Published in Corporate Dossier ET, October 15, 2010

In South Indian temple walls one often finds a character called Bhringi looking adoringly at Shiva dancing. What distinguishes Bhringi from the rest of the followers of Shiva is that he looks emaciated, just a skeleton in fact. And he has three legs, not two.

The story goes that Bhringi was a devotee of Shiva. One day, he came to Mount Kailas, the abode of Shiva, and expressed his desire to go around Shiva. As he was going around, Shiva’s consort, Shakti, said, “You cannot just go around him. You have to go around me too. We are two halves of the same truth.”

Bhringi, however, was so focussed on Shiva that he had no desire to go around Shakti. Seeing this, Shakti sat on Shiva’s lap making it difficult for Bhringi to go around Shiva alone. Bhringi, determined to go around Shiva took the form of a snake and tried to slip in between the two.

Amused by this, Shiva made Shakti one half of his body – the famous Ardhanareshwar form of Shiva. This was God whose one half is the Goddess. But Bhringi was adamant. He would go around Shiva alone. So he took the form of a rat, some say a bee, and tried to gnaw his way between the two.

This annoyed the Goddess so much that she said, “May Bhringi lose all parts of the body that come from the mother.” In Tantra, the Indian school of alchemy, it is believed that the tough and rigid parts of the body such as nerves and bones come from the father while the soft and fluid parts of the body such as flesh and blood come from the mother. Instantly, Bhringi lost all flesh and blood and he became a bag of bones. He collapsed on the floor, unable to get up.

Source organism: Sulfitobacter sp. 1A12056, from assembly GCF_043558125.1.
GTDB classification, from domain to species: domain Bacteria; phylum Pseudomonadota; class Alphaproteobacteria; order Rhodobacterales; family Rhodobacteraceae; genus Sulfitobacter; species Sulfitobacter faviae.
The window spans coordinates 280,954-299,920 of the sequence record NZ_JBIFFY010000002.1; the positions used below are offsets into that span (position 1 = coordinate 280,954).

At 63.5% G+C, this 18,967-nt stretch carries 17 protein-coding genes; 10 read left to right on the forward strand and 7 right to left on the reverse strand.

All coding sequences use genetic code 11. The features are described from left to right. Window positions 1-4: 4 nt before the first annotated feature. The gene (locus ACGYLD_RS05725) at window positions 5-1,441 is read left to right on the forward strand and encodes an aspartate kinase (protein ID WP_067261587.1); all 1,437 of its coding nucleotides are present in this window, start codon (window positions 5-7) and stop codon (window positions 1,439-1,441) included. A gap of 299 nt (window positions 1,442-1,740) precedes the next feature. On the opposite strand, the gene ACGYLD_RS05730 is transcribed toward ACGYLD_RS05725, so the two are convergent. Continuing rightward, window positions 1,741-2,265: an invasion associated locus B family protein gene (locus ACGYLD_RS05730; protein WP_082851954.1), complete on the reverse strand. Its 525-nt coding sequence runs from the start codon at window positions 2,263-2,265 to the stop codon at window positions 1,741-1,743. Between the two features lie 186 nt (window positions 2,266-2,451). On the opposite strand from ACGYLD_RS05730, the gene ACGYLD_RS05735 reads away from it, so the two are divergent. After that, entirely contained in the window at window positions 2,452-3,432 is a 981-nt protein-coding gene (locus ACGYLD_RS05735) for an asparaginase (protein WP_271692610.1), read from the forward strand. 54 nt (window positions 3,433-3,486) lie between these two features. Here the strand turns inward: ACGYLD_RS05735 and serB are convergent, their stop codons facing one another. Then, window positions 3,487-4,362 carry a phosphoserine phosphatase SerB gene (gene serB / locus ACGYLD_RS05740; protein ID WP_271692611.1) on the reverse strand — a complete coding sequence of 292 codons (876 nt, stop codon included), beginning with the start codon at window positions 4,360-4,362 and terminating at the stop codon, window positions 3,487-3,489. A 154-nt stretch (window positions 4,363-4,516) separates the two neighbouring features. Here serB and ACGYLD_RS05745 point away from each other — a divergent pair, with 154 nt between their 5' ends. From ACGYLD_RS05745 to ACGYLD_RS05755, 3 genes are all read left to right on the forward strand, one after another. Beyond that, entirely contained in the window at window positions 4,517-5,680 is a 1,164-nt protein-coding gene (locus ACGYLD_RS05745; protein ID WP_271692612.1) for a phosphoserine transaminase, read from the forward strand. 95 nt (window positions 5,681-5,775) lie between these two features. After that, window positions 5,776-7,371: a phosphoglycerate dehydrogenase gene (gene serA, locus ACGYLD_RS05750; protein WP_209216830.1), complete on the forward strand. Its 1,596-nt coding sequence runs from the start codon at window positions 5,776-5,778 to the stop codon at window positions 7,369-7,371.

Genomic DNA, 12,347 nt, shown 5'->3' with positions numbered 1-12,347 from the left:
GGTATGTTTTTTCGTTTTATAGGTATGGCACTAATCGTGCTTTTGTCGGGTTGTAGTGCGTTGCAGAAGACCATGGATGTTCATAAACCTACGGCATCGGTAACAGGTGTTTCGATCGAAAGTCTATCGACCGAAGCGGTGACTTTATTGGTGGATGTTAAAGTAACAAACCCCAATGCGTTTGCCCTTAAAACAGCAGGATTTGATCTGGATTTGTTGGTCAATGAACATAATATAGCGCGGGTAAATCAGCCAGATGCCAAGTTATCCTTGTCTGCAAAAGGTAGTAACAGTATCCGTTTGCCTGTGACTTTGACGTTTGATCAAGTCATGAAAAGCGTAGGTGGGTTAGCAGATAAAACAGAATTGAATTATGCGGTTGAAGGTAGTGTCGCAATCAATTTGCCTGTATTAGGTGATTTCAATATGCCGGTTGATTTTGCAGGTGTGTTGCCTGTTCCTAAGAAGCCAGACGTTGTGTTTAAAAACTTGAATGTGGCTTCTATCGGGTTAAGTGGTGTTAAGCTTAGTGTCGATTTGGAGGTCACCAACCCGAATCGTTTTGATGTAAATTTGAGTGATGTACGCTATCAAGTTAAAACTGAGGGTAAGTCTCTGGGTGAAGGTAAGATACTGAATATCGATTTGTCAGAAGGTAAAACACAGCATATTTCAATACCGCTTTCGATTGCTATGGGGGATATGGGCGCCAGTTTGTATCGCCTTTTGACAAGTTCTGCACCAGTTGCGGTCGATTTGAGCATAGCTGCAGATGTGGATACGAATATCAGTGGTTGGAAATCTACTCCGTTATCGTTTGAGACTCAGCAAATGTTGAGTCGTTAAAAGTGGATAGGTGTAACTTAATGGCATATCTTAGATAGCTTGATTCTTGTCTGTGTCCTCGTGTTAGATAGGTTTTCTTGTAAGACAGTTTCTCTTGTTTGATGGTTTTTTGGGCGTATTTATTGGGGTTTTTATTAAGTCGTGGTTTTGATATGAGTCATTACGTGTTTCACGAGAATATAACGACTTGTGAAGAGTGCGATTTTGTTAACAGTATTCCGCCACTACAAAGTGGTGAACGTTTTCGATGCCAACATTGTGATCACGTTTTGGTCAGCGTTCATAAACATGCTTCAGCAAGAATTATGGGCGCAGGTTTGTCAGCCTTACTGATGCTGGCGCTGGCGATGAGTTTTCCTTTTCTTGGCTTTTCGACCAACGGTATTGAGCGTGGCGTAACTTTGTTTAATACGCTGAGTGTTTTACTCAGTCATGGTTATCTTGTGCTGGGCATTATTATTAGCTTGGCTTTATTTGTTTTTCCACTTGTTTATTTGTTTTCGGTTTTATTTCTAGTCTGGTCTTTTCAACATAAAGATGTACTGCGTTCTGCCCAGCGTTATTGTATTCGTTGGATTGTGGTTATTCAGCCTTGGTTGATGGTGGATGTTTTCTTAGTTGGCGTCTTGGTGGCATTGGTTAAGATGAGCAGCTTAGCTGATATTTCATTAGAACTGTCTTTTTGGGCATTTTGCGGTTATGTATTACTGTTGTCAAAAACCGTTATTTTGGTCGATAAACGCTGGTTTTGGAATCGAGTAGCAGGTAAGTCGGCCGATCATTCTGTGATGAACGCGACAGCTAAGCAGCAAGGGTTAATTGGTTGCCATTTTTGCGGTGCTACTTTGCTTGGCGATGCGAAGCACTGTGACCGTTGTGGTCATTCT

Bhringi realized his folly. Shiva and Shakti make up the whole. They are not independent entities. One cannot exist without the other. Without either there is neither.  He apologized.

So the world never forgets this lesson. Bhringi was denied flesh and blood forever. To enable him to stand upright he was given a third leg, so that his legs served as a tripod.

The idea of mutual inter-dependence is a consistent theme in Hindu mythology. There is no one; one is a sum-total of two. The same principle applies in the business world. It is a lesson that Ranbir was taught by his father who ran the magazine business for 30 years before retiring.

“Son,” said Ranbir, “Remember, you do not exist without the organization and the organization does not exist without you. Remember, your production team does not exist without your distribution team and your distribution team does not exist without the production team. The marketing team does not exist without the sales team and the sales team does not exist without the marketing team. The strategic arm does not exist without the operating arm and the operating arm does not exist without the strategic arm. One does not exist without the other. Without either there is neither.”

Unfortunately, the reality in most business houses is that the two complementary arms often become competitive. Each arm wants to prove it is more critical than the other. As a result there are silos and inter-departmental warfare. The harmony represented by Ardha-nareshwara was being lost. Arguments were about whether Shiva mattered or Shakti. More critically, who is Shiva and who is Shakti.

The Rishis represented the two halves of the universe, male and female form to indicate mutual inter-dependence. But society engineered gender politics. Same is true for business houses. Anyone who has a bird’s eye view of the business knows the criticality of each and every arm. But those down below have an obsession of valuing one arm over the other, like Bhringi, creating imbalance to the peril of the organization.